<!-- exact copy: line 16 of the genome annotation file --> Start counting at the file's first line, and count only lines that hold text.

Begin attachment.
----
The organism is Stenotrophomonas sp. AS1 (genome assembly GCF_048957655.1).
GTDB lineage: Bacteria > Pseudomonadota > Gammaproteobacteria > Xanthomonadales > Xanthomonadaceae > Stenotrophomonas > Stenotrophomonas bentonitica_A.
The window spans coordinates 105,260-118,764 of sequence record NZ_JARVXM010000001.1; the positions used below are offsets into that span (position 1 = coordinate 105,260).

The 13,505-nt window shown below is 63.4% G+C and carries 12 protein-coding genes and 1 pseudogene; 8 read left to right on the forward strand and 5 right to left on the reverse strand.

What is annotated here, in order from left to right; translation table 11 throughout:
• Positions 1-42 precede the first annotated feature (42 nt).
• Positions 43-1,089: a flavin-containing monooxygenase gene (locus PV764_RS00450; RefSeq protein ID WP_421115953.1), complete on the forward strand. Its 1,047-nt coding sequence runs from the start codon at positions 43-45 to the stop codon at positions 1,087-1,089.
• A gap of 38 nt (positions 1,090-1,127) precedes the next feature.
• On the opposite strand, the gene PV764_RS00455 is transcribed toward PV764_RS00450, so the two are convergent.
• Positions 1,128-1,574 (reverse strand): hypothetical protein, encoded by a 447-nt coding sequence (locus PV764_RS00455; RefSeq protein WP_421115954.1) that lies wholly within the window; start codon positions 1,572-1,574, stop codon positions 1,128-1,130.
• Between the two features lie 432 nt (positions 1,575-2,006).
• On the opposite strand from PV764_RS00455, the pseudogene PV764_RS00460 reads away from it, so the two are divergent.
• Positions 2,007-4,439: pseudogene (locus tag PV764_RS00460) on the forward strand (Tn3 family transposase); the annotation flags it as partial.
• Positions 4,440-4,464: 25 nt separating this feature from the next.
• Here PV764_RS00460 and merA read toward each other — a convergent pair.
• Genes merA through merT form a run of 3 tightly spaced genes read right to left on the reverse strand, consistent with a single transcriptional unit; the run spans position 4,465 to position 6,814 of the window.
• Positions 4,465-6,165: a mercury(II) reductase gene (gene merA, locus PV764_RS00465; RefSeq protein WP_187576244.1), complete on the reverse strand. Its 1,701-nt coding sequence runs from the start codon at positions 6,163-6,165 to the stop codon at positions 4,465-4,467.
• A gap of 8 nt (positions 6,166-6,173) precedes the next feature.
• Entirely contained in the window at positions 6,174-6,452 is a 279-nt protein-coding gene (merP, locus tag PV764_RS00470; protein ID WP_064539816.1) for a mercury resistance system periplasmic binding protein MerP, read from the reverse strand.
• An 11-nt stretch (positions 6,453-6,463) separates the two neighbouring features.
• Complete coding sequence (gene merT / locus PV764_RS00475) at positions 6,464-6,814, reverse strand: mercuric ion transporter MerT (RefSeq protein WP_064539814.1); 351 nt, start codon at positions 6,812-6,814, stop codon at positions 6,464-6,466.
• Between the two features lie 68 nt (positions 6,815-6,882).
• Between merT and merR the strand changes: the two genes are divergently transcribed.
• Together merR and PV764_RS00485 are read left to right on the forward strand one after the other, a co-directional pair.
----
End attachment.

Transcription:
• Genes merA through merT form a run of 3 tightly spaced genes read right to left on the reverse strand, consistent with a single transcriptional unit; the run spans position 4,465 to position 6,814 of the window.